|dc.description.abstract||The role of behavioural ecology in the conservation of species and biodiversity remains poorly understood. Observational and experimental studies of bird song, using a biogeographic approach, provide an opportunity to address this issue. Here I test hypotheses on the emergence and divergence of song cultures related to historical as well as more recent population fragmentation events. The North Island kōkako (Callaeas wilsoni) is a duetting songbird endemic to New Zealand that was once widespread but, due to habitat loss and introduced predators, has become endangered. These birds are sedentary and monogamous with poor flying abilities. Therefore, all of the c. 1500 surviving individuals are marooned in 13 scattered surviving populations and 11 translocated populations. The historical fragmentation of populations, the kōkako’s territorial nature and capacity to learn songs, and the establishment of new populations through translocation make this species a good candidate for studies on the emergence of song cultures, social divergence and landscape effects on conservation from a behavioural perspective.
Song sharing and comparisons of acoustic characteristics were used to reconstruct associations of song traditions and acoustic traits at both macrogeographic and microgeographic levels in the six largest surviving populations of kōkako (Chapter 2 and 3). Distinct song cultures or dialects were discovered in all populations examined. However, patterns of vocal similarity observed were not correlated with historical fragmentation patterns or linear geographical distance (Chapter 2). Instead, rapid vocal drift following fragmentation and isolation as well as founder effects linked to population contraction may explain current macrogeographic song variation (Chapter 3). Nevertheless, a fragmentation effect on song similarity, generating song repertoire divergence, was observed at a microgeographic scale within discontinuous populations (Chapter 2). In addition, juvenile dispersal across portions of tenuously connected habitat, which have strikingly different song cultures, suggests that kōkako learn songs after dispersal (Chapter 2). Post-dispersal learning may explain the lack of consistency between dialect membership and genetic relatedness among surviving populations. Dialect formation may occur as different cultural trajectories are forged by fragmentation and isolation; subsequent song convergence may then occur due to social selection or chance events.
The effects of population size on song attributes, repertoires and sharing, vocal versatility and syntactical structure were examined within the six largest natural populations, as well as two translocated populations of kōkako (Chapter 3). Repertoire size, song diversity and the predictability of syntactical structure were positively correlated with population size. Song traditions and the rate of cultural evolution may depend on social interaction and population size, as the neutral model of song microevolution predicts. Smaller populations of kōkako, with reduced social stability under relaxed selection pressures, may resemble small colonizing groups undergoing founder effects and vocal drift leading to loose syntax, consistent with the ‘withdrawal of learning’ hypothesis. Furthermore, social modulation of vocal behaviour and song traditions are discussed in the context of reproductive success and adaptation to differing social conditions as in the case of translocation events (Chapter 3).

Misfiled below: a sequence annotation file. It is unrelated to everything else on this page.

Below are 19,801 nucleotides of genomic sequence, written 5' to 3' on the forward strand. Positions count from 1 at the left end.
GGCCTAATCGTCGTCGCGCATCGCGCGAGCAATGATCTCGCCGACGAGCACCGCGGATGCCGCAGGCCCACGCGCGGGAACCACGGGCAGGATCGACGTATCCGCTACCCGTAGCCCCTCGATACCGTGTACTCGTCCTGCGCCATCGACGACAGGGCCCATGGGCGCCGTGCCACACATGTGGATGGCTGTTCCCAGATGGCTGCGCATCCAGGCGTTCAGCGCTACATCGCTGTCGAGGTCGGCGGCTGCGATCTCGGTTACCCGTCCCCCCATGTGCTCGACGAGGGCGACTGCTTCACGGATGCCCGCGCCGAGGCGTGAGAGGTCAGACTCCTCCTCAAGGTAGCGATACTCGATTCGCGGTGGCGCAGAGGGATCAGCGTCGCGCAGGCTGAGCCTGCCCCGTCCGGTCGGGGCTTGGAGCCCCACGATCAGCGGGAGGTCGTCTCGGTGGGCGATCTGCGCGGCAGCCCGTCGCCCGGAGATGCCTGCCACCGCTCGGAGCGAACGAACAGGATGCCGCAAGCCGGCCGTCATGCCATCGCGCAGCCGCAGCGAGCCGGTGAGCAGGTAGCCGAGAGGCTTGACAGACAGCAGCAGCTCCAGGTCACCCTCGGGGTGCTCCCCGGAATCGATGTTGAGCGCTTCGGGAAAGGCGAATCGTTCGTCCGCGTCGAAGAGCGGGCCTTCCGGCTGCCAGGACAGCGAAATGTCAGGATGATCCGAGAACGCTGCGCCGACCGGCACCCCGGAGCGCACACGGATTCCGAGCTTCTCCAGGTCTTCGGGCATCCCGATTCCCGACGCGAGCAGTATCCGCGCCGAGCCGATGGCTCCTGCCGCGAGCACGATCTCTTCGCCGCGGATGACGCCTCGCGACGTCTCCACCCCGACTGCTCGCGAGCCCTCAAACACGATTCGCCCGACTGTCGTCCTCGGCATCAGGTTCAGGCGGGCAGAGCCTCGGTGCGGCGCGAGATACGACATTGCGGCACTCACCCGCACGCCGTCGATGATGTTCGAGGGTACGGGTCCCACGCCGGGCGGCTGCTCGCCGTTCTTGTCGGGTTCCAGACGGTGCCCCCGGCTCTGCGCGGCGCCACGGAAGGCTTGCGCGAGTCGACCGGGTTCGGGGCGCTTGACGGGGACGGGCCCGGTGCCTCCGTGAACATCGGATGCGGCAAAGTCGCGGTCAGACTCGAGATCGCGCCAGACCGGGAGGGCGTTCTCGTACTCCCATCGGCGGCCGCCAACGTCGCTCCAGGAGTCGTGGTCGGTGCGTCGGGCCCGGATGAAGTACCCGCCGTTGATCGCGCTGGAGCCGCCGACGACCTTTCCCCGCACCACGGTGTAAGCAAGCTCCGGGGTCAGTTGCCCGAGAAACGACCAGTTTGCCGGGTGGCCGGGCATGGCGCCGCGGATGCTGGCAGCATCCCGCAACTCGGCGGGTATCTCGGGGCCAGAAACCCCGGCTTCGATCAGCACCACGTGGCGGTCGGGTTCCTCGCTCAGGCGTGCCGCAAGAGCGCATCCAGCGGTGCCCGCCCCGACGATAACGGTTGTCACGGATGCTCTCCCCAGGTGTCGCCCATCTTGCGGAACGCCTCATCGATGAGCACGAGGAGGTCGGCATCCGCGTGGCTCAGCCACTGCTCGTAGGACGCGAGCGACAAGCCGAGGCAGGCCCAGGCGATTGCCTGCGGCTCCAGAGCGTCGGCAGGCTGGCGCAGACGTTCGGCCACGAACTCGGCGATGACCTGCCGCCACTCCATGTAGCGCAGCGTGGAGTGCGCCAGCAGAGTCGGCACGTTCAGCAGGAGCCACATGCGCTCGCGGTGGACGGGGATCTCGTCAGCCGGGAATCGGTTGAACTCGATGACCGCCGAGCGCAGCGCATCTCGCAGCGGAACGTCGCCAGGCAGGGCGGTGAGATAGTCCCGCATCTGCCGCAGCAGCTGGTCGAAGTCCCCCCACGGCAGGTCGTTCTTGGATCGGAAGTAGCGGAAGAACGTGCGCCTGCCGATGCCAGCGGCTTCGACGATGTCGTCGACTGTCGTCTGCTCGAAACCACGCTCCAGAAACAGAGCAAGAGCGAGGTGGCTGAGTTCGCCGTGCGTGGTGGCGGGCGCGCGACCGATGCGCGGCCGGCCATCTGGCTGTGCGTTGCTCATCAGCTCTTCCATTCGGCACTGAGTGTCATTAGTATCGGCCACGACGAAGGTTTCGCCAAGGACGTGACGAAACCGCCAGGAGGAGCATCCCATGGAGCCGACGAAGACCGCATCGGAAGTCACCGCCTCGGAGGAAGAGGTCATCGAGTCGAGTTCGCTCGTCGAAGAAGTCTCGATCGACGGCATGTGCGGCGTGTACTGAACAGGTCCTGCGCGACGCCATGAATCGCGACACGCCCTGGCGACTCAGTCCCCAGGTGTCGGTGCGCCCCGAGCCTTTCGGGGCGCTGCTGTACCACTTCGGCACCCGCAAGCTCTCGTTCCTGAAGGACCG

Recently isolated translocated populations exhibit remarkable acoustic divergence and reduced song sharing with the corresponding source population (Chapter 4). Translocated populations showed relatively low song diversity and increased song sharing as well as acoustically distinct song features. To investigate how meaningful this vocal divergence was for individuals in source and translocated populations, a reciprocal playback experiment was performed to examine vocal and approach responses to simulated local and non-local intruders. Responses to simulated intruders differed among populations but there was little evidence of discrimination based on stimulus type. The degree of song divergence (i.e., repertoire and acoustic features) and vocal response to playback relative to the source population was greater in an older translocated population than a more recently translocated population (Chapter 4). Consistent with the consequences of founder effects and vocal drift, these results demonstrate that kōkako populations vocally diverge in isolation following the establishment of a population with a vocal subset and subsequently a different cultural trajectory (in accordance with the ‘withdrawal of learning’ hypothesis). Cultural erosion in small translocated populations may affect their viability as reduced vocal virtuosity can be associated with a reduced capacity for territory defense and mate attraction, and consequently low reproductive success. Song divergence can ultimately have important implications for our understanding of the evolution of animal societies and our ability to conserve animal populations.||